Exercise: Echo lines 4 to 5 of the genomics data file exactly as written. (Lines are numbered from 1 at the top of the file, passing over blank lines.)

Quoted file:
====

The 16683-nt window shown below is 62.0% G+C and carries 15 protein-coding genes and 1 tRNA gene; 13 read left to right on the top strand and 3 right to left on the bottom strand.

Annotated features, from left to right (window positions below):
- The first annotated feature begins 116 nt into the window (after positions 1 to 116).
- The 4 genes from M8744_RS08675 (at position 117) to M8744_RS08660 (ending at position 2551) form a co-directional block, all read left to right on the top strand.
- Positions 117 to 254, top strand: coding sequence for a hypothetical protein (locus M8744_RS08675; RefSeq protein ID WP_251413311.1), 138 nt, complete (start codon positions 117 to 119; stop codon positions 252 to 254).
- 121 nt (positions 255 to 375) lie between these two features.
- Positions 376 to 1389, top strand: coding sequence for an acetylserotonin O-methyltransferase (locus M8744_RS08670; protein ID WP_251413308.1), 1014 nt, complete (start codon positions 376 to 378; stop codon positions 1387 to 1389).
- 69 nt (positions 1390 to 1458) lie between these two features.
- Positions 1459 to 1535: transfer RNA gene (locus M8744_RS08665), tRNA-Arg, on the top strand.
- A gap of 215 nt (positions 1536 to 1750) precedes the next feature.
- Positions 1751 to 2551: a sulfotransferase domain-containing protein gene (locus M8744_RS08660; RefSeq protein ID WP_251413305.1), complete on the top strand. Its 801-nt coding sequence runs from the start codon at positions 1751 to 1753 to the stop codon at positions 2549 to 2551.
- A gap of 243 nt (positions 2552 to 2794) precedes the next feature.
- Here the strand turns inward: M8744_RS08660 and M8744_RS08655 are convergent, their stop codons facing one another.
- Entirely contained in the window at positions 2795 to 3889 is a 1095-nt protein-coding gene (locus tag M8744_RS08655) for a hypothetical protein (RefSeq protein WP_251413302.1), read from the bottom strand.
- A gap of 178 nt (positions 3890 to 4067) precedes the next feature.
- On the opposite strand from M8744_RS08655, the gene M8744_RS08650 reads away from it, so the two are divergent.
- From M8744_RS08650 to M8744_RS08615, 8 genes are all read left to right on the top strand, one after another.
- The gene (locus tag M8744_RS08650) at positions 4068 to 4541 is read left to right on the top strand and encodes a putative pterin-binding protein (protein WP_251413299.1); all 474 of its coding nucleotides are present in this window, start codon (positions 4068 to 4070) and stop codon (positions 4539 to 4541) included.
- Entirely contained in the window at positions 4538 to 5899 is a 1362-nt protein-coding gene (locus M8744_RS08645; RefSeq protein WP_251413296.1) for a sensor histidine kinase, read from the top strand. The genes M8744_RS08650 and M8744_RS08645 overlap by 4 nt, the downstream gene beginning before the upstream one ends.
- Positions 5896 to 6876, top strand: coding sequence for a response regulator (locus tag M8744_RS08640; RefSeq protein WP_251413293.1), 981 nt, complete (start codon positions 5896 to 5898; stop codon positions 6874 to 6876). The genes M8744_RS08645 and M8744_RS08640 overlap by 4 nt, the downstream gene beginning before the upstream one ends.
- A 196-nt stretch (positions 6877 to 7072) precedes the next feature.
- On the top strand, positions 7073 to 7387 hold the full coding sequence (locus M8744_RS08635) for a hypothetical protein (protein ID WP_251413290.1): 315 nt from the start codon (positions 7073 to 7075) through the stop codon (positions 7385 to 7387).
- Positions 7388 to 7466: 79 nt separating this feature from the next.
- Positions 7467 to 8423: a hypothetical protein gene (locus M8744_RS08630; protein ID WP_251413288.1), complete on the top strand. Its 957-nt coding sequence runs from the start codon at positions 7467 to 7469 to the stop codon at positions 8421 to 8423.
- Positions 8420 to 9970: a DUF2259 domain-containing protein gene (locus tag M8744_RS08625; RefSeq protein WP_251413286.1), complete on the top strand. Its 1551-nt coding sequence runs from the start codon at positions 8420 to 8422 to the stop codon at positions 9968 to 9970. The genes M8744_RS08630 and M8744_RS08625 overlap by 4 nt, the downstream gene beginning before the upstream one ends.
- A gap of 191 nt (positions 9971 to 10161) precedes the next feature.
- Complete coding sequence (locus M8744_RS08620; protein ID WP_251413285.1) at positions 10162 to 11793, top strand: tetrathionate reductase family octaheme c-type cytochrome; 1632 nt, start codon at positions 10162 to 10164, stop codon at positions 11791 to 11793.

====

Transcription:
- The 4 genes from M8744_RS08675 (at position 117) to M8744_RS08660 (ending at position 2551) form a co-directional block, all read left to right on the top strand.
- Positions 117 to 254, top strand: coding sequence for a hypothetical protein (locus M8744_RS08675; RefSeq protein ID WP_251413311.1), 138 nt, complete (start codon positions 117 to 119; stop codon positions 252 to 254).